If you’re marketing on social media platforms, Sprout Social is a powerful way to organize, plan, and post your content. With Sprout, you can track your posts, see all kinds of engagement metrics, and manage direct messages all through one dashboard. If you’re ready to scale up your social media marketing, Sprout is a solid, affordable choice.
One of the most important ways to reach your audience will be through email. ConvertKit lets you get started for free, with up to 300 subscribers. You’ll be able to create a landing page to capture followers’ emails—moving those followers off social media and onto your own platform where you’re in control.
Managing and growing your audience is critical to your success and ConvertKit makes it easy and affordable.
Back End Publishing Tech Stack
Your business needs some technology that mostly runs in the background to fulfill orders, create your content, and take payments. Your back-end tech stack will include:
- Content Creation
All the tech stack solutions we’ve covered to this point focus on your online presence and reaching your audience. But it all starts with the content you create! When it comes time to write, edit, and publish your book, you need professional tools to get professional quality.
There are lots of tools you can use to write your book, including many free options. Despite that, Microsoft Word is still the premier writing and editing software. You can work with your editors in the same document, making inline revisions simple. And with Office available online, it’s never been easier to draft, edit, and finalize your content with Word.
Writing and editing in Word is fine, but when it comes to book design, you want something more versatile. InDesign is the gold standard, but Affinity Publisher is an incredible budget option. You get nearly all the same features as InDesign, a clean and intuitive interface, and you’ll save a LOT of money.
Your site is home to your content (like your blog) and is one of the primary ways you’ll ask people to join your email list. The last piece of your website puzzle is ecommerce (short for electronic commerce)—by connecting your site with an ecommerce service, you become your own independent bookstore and can sell directly to your customers online.
WordPress is the biggest site hosting and building tool in the world. WooCommerce is their native ecommerce tool. If you’re already on WordPress, you’ll want to use WooCommerce to set up product pages, add a shopping cart to your site, and enable your followers to buy your products directly from you.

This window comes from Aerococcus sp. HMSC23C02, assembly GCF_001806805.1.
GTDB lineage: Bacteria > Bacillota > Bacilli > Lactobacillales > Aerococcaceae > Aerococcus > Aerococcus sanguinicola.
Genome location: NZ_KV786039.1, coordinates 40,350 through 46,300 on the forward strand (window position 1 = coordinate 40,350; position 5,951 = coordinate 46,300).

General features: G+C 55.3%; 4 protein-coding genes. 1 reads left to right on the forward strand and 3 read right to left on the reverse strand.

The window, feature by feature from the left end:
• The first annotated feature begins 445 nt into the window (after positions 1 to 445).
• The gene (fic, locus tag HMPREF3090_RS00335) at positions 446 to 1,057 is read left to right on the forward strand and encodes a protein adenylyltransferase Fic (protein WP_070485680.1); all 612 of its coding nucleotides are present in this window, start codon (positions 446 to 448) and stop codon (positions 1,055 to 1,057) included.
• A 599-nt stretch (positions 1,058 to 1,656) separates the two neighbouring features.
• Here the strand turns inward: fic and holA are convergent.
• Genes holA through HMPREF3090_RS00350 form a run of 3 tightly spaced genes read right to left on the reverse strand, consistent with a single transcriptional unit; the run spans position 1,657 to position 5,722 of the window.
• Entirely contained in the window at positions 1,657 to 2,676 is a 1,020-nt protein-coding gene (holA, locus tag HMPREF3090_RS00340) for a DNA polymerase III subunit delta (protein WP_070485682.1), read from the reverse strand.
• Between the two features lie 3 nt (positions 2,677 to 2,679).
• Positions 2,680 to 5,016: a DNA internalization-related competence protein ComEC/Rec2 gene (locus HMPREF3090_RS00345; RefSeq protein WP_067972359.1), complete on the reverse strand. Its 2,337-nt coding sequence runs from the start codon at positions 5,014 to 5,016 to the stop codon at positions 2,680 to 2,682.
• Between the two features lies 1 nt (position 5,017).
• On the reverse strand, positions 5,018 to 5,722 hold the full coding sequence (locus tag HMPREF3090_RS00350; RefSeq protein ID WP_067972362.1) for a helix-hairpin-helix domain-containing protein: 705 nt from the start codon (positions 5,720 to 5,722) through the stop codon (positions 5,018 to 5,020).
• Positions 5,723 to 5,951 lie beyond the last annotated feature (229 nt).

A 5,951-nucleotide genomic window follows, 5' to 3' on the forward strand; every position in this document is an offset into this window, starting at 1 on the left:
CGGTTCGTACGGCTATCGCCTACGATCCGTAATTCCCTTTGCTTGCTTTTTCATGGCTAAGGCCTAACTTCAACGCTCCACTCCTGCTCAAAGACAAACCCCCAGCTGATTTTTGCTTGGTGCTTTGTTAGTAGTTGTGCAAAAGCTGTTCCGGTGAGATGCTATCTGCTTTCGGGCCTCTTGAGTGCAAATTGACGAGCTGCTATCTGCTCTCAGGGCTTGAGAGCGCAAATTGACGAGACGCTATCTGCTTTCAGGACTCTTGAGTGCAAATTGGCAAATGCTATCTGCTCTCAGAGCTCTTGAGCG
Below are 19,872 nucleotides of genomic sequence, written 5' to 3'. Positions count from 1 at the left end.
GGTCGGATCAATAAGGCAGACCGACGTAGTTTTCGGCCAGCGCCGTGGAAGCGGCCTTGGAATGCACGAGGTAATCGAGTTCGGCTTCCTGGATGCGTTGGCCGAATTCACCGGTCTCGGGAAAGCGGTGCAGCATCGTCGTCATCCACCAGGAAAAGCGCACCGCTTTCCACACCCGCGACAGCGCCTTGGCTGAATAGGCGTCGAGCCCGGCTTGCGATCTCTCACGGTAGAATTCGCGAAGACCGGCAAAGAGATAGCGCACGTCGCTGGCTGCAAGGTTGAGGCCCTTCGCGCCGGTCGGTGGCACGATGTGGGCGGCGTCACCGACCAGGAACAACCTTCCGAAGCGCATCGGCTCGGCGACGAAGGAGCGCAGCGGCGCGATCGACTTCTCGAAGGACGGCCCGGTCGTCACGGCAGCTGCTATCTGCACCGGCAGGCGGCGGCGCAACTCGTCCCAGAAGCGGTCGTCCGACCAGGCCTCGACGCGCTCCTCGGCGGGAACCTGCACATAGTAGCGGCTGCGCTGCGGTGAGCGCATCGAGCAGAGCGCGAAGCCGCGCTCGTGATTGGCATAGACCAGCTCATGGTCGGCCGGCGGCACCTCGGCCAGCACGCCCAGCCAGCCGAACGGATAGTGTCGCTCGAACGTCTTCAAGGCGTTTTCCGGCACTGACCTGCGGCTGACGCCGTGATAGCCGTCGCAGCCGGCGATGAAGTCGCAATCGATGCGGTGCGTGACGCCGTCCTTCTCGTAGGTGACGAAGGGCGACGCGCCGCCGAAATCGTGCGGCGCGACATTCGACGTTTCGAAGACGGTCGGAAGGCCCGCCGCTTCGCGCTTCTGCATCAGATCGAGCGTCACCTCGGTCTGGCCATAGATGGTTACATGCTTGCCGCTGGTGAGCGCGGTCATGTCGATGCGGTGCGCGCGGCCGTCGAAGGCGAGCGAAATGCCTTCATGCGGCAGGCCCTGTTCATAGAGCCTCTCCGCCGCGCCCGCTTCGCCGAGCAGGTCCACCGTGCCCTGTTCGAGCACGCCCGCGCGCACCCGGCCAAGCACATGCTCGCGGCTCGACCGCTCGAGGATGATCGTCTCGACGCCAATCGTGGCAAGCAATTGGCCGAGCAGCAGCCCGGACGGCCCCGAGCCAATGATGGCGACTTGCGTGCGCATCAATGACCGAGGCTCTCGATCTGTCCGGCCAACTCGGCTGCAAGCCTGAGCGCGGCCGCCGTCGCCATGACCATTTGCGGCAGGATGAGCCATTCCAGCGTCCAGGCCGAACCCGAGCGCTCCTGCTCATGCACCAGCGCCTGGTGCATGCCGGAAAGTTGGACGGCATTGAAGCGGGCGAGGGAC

Shopify is one of the most versatile ecommerce platforms. They offer their own site-building tools—if you’re primarily selling your books, using their application to create a site is fast and easy. If you’re on another hosting platform, you can embed a Shopify buy button on any site. This is perfect if you’ve already set up a site and want to start selling directly to your audience.
Once you’ve got an ecommerce platform set up, the next step is to connect book printing and fulfillment to your site. Fortunately, you can use Lulu’s print-on-demand (POD) services to get your books printed and delivered to your customers.
If you want to get your book to your buyers quickly and have control over the shipping, you can easily use Lulu to upload your book files and print copies. Print-on-demand means you only order the quantity you need, whether that’s a single book or 100 copies. With bulk discounts, you can fulfill a big initial order (maybe from a crowdfunded launch campaign) or keep books on hand for rush orders.
Not interested in storing boxes of books or making regular trips to the post office to ship orders? Lulu Direct allows you to connect to Lulu’s book printing network through WooCommerce or Shopify, giving you completely automated printing and shipping. Once you’ve got your book and product pages ready, you can spend more time on marketing or writing your next book while the sales side runs on its own!
Publishing Tech Stack
Whatever kinds of books you sell—or even if selling books is only part of your business—you need software to manage and grow your online business. Don’t just dive into publishing and selling your content; take the time to consider the software you’ll use to be sure you’re using the best tools for your business.
Paul is the Content Marketing Manager at Lulu. When he's not entrenched in the publishing and print-on-demand world, he likes to hike the scenic North Carolina landscape, read, sample the fanciest micro-brewed beer, and collect fountain pens. Paul is a dog person but considers himself cat tolerant.